Ordinary Time: November 15th
Optional Memorial of St. Albert the Great, bishop, confessor and doctor
Previous Calendar: St. Albert the Great; St. Leopold of Austria (Hist)
Today the Church celebrates the optional memorial of St. Albert the Great, son of a German nobleman, who was studying at Padua when the Master General of the Dominicans, Jordan of Saxony, succeeded in attracting him to that Order. He was to become one of its greatest glories. After taking his degrees at the University of Paris he taught philosophy and theology at Paris and then in Cologne. St. Thomas Aquinas was among his pupils. His knowledge was encyclopedic. In 1260 he was named Bishop of Ratisbon and devoted himself zealously to the duties of his office. But soon resigned in order to continue his teaching and research. St. Albert died in Cologne on November 15, 1280.St. Leopold of Austria is not on the Universal Roman Calendar but is included in the Roman Martyrology. He was born at Melk in Austria, a grandson of emperor Henry III. In 1096 he succeeded his father as fourth margrave of Austria. He married Agnes, daughter of Henry IV, by whom he had eighteen children. He ruled firmly and successfully for forty years, and was especially interested in the spread of religious institutions. He was the founder of Mariazell (Benedictine), Heiligenkreuz (Cistercian) and Klosternenburg (Augustinian). He was buried in the last mentioned monastery.
St. Albert the Great
Albert, the "light of Germany," called the Great because of his encyclopedic knowledge, was born in 1193 at Lauingen, Donau. He studied at Padua, where under the influence of the second Dominican general, he joined the newly-founded Order of Preachers (1223). Soon he was sent to Germany, taught in various cities, particularly Cologne; Thomas Aquinas was his student. In 1248 he received the honor of Master in Sacred Theology at Paris. Throngs attended his lectures.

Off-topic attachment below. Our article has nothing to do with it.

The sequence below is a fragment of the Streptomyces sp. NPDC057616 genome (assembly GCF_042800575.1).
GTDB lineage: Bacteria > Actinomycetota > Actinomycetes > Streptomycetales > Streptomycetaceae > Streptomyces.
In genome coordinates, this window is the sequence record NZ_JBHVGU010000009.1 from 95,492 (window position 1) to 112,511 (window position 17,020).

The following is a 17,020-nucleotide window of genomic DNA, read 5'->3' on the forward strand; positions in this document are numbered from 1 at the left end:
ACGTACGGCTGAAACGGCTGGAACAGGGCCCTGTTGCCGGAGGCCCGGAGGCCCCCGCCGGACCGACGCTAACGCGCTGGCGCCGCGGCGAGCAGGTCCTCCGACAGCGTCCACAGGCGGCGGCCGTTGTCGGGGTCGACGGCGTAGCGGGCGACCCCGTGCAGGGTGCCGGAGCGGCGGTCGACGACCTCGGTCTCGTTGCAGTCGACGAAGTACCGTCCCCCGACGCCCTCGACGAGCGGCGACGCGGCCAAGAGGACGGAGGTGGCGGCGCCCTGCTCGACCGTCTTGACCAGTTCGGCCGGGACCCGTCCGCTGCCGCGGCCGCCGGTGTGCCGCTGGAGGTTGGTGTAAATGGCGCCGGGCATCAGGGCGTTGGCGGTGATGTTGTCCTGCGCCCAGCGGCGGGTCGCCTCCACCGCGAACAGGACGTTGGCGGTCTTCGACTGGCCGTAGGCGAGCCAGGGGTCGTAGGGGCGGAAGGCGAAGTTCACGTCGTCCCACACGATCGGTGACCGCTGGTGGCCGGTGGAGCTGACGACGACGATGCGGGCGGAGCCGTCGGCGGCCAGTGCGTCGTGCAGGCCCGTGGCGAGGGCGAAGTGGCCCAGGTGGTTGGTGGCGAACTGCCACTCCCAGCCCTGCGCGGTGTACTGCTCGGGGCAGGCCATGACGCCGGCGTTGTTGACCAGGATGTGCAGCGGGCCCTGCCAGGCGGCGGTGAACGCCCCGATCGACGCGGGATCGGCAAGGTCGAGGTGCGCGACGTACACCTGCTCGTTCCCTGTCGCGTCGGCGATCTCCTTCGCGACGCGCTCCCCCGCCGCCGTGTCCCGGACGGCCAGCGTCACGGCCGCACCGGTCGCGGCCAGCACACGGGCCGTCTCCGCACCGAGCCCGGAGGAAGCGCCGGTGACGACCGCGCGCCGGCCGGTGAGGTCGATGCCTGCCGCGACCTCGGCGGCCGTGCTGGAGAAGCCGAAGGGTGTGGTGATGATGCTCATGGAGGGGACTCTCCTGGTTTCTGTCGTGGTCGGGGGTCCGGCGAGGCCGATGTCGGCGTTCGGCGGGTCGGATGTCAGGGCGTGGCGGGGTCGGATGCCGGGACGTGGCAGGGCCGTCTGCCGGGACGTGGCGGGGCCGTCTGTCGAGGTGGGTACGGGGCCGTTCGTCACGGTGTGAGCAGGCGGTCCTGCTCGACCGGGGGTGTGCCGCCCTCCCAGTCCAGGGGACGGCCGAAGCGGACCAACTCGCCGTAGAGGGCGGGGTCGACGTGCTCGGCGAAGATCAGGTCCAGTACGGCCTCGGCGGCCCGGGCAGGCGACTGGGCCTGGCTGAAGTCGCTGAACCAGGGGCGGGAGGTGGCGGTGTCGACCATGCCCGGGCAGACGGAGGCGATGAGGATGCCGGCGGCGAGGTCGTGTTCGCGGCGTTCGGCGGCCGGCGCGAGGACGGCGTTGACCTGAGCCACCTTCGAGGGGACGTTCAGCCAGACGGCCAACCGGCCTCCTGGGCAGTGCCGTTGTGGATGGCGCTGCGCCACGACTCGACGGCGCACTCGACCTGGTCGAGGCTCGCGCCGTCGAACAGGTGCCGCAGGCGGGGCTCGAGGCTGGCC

—Excerpted from The Church's Year of Grace, Pius Parsch
- Learn more about St. Albert from the Catholic Encyclopedia, Dominicans.
- St. Albert is an especially apt patron for scientists because he made his love of truth about nature into an instrument of his love of Christ;
- Read what Pope Benedict XVI wrote about science and faith.
St. Leopold of Austria
Born at Melk, Austria, he was educated by Bishop Altman of Passau and succeeded his father as margrave of Austria when he was twenty-three. He married the daughter of Emperor Henry IV, by whom he had eighteen children, in 1106, founded the monasteries of Heiligenkreuz in the Wienerwald, Klosterneuburg, near Vienriazell in Styria, and was known for his piety and charity. He refused the imperial crown when his brother-in-law Henry V died in 1125. Leopold died after reigning as margrave for forty years at Klosterneuburg. He was surnamed "the Good" by his people and was canonized in 1486.
—Excerpted from the Dictionary of Saints, John J. Delaney
- Prepare a dinner of Austrian Goulash or some other Austrian dish in honor of St. Leopold, or follow Austrian customs of roasting a goose and drinking new wine. See recipes for Martinmas (November 11) and Michaelmas (September 29).
- Learn more about Klosterneuburg Abbey that St. Leopold founded and the Canons Regular of Saint Augustine.